The new division in politics isn’t between liberals and conservatives. It’s between liberals and illiberals.
But is the party in danger of fracturing over its wavering commitment to democracy?
Are we really going to do this again?
In the wake of Trump’s electoral defeat and political survival, principled Republicans must offer their own vision for America.
If women defeat Trump, it will be because of all he’s done to defeat them.
Republicans have tried boosting Green Party candidates in previous election cycles to siphon votes from Democrats. They are at it again this year — but it hasn’t always worked.
Democrats won some important legal battles in the critical states of Michigan, Wisconsin and Pennsylvania. But the legal wars over the 2020 election are just getting going.
Next time maybe they’ll bring back the Whigs.
Even those around the hip-hop artist struggle to explain his motivations for a presidential candidacy that some Democrats worry could siphon votes from Joe Biden.
The Working Families Party needs 130,000 New Yorkers to vote for Biden on its line, or it will lose its automatic ballot spot.
Weeks before the presidential vote, the state’s Supreme Court is preparing to decide whether thousands of ballots must be reprinted, which could lead to havoc in elections offices.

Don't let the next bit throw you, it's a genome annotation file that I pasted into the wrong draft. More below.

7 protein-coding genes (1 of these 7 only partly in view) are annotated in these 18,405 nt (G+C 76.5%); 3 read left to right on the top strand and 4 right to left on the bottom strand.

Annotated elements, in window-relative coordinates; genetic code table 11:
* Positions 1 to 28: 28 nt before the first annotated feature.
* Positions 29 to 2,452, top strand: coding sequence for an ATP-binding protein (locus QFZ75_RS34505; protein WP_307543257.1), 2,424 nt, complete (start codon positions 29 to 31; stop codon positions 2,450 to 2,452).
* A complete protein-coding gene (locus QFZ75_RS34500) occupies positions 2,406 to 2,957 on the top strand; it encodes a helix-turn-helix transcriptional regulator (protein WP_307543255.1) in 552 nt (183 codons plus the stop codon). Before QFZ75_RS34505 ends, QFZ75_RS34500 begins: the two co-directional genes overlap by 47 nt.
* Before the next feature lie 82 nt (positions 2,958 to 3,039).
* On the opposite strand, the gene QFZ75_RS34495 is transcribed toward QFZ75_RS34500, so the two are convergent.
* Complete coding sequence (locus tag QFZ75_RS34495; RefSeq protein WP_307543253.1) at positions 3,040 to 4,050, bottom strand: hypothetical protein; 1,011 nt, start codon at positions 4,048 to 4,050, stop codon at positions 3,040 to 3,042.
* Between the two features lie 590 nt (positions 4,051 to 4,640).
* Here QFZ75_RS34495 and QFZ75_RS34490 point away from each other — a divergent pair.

At least four people involved in the effort to get Kanye West’s name before voters in several states have G.O.P. connections, renewing questions about the aim of his campaign.
A group of voters who disliked both nominees in 2016 are so disillusioned with President Trump — and sufficiently comfortable with Joe Biden — that they are increasingly willing to back the Democrat.
Efforts by Trump and his allies to suppress the vote are only part of the problem.
Unless we radically change how we conduct elections, third-party candidates can’t win. But they can certainly affect the outcome — as they did in 1948, 1968, 1992, 2000 and 2016.
Democrats worry that if the congressman runs for president, he could siphon votes in a state Donald Trump narrowly won four years ago. But strategists say this election is much different.
Democrats shouldn’t freak out just yet. It’s just as likely that in November he could hurt the president.
Mr. Amash, an independent congressman from Michigan who left the Republican Party last year, said he was exploring running as a Libertarian, adding new volatility to the race.
In interviews, some of Bernie Sanders’s primary voters saw Joe Biden as a weaker candidate than Hillary Clinton. Others didn’t think he could win. Nearly all were unenthusiastic.